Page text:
Anything can be a subject. The intimate quality of belongings left by accident in an arrangement where the juxtaposition of colours and textures become possible motifs. Also, the nature of the objects themselves and their history have always been of interest. They often happen as ‘inbetween’ pieces, out of a kind of rest between making larger pieces from going out into the world and into nature. These more intimate studies have their own quality that is more ordinary yet surprising at the same time.
The ‘Glass on the Rug’ of 1992 was really about the colours of a Turkish rug that were distorted and changed by a glass on the floor. I noticed this as I looked down one evening. It wasn’t artificially ‘set up’. The marks and energy that came out of this were a surprise. I was happy with my decision as to when to stop drawing. The piece did not become overworked. There is another painting of glassware with fabric done a few years before that has a similar feel: ‘Scottish Glass’ of 1986
This belongs to some friends and you can see a photograph of it ‘in situ’ in their house. You can also see ‘Glass on a Rug’ now on the wall of my sister-in-law’s dining room.
The painting called ‘Slippers with cushion and glass’ was made in 2010 and is a much more recent work, but it came from similar starting points. I had just been reading, lying on the cushion and drinking from the glass. The Indian cushion and slippers formed an arrangement that I knew would become a painting.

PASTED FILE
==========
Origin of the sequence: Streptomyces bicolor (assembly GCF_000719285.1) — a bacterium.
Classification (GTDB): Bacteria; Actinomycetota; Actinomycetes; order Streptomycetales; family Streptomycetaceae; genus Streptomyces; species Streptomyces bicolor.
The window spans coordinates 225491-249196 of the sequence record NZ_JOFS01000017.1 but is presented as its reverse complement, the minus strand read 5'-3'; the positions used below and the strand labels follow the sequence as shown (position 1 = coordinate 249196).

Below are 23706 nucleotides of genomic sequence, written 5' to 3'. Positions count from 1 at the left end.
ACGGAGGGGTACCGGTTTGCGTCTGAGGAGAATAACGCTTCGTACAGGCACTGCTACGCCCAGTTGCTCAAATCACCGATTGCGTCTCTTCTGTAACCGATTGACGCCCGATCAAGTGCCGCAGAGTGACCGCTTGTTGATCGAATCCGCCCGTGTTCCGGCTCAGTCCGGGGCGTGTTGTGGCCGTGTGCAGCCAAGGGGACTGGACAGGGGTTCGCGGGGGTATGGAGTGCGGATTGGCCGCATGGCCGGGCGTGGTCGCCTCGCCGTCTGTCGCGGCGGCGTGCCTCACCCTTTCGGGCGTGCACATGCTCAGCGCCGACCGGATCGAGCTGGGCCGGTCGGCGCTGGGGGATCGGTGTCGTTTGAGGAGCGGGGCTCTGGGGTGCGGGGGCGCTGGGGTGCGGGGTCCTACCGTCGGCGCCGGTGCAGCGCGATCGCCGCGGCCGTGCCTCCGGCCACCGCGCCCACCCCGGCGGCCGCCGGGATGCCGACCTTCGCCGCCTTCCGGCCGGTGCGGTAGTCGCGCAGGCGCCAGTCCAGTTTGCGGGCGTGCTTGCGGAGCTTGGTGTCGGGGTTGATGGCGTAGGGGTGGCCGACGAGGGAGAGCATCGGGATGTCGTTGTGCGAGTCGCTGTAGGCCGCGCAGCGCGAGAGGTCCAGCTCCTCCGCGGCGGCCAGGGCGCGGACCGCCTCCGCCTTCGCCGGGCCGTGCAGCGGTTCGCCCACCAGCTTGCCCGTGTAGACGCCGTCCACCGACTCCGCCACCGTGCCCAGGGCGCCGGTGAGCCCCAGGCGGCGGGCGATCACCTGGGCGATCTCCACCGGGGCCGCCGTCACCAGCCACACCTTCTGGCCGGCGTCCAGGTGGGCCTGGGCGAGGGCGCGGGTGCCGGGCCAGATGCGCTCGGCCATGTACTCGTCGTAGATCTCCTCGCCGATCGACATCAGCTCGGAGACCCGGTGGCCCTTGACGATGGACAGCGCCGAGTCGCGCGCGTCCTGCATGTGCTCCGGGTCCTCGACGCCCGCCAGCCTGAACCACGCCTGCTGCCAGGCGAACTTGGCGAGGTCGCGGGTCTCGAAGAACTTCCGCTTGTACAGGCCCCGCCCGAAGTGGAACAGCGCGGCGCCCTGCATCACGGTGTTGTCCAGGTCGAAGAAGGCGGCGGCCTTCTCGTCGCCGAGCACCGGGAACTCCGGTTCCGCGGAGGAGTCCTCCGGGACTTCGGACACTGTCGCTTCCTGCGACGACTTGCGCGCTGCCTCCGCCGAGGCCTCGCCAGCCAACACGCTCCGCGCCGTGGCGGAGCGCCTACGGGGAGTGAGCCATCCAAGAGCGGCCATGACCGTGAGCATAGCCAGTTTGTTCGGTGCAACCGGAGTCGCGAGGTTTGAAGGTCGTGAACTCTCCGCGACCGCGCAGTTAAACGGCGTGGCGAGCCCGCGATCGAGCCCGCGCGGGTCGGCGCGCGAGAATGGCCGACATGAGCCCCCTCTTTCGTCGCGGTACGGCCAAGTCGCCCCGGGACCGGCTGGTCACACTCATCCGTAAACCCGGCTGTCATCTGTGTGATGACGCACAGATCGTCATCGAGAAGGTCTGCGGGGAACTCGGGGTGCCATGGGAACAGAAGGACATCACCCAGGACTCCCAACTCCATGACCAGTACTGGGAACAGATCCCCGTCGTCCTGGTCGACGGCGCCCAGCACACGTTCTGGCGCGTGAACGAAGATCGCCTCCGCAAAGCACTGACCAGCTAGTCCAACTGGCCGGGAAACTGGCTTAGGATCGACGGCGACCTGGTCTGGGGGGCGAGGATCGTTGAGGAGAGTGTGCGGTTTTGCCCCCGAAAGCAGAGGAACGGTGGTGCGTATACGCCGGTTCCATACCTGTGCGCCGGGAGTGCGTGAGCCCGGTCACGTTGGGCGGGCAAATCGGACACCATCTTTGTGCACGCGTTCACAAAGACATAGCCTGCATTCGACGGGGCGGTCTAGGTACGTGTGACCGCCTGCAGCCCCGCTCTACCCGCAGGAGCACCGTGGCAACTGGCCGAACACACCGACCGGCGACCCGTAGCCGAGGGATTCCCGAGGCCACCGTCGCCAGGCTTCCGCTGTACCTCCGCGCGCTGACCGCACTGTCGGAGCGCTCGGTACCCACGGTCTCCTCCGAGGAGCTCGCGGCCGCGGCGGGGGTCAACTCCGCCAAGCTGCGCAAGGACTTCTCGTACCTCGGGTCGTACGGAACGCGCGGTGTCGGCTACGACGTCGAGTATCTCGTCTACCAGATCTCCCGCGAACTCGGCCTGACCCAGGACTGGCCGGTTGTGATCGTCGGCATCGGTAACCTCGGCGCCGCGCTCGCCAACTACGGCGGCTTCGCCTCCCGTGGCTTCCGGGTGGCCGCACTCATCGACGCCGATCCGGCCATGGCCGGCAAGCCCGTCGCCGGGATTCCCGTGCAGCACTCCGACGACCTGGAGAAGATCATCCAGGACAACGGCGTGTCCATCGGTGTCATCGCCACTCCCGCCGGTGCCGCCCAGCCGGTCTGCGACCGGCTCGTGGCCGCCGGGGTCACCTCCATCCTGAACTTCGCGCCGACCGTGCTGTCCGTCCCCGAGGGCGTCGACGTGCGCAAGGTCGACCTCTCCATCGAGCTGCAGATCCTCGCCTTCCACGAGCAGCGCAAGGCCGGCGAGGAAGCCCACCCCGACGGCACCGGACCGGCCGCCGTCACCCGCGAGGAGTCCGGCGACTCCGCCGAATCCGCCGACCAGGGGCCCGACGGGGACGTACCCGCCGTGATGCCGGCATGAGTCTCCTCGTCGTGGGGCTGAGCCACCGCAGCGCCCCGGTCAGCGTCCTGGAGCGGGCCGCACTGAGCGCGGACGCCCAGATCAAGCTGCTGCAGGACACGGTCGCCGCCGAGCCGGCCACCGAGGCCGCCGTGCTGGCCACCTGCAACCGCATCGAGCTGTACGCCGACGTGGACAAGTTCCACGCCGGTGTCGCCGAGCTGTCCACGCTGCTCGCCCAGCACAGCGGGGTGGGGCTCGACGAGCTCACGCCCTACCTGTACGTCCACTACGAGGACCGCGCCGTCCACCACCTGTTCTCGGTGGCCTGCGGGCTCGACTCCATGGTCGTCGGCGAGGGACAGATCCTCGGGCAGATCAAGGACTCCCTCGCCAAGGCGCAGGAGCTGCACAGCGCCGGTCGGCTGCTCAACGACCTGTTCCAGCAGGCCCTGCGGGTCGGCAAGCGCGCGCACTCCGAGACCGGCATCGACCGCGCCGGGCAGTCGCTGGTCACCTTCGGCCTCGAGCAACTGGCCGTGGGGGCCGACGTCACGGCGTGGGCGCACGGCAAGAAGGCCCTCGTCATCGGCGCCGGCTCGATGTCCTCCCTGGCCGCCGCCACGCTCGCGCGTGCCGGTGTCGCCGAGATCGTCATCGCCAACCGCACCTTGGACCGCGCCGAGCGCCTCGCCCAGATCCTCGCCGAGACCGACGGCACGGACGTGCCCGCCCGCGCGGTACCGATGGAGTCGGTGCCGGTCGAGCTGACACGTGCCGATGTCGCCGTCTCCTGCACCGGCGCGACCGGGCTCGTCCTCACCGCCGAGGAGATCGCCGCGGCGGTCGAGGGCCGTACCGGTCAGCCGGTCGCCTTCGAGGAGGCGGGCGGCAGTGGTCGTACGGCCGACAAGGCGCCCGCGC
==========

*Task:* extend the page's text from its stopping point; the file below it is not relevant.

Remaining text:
The ‘Chair with Cushion’ was made in 1984 shortly after my son’s birth, and falls into the same category as well. I noticed the crushed cushion on the chair in front of the window which was crying out to be drawn. It was made in soft pastel in the afternoon whilst my son slept. I was pleased that I was able to draw and be a mother as well! However, the afternoon sleeps soon went, and with them my peaceful drawing time! The original is now in my nephew’s house in its place in his dining room.
I have painted my scarves in a pile as a kind of limbering up exercise, but often these works are much freer, less inhibited and have an urgency that makes them pieces in their own right. The ‘inbetween pieces’ teach me a lot about how I see the world. Human presence is there, but I don’t have an interest in actually drawing the people. People are a bit much in so many ways! Their presence is referenced in these works, though there is a kind of silent absence of people, as if they have just left or are about to return. The empty chair, the glass left casually where someone has just been talking or reading. This is what interests me. In reality they form satisfying little rests for our eyes and spirit, whatever situation we might be in. My eyes are always looking for these refuges or rests, and always finding them and enjoying them for what they are, no more no less. I hope you can share them with me through my work.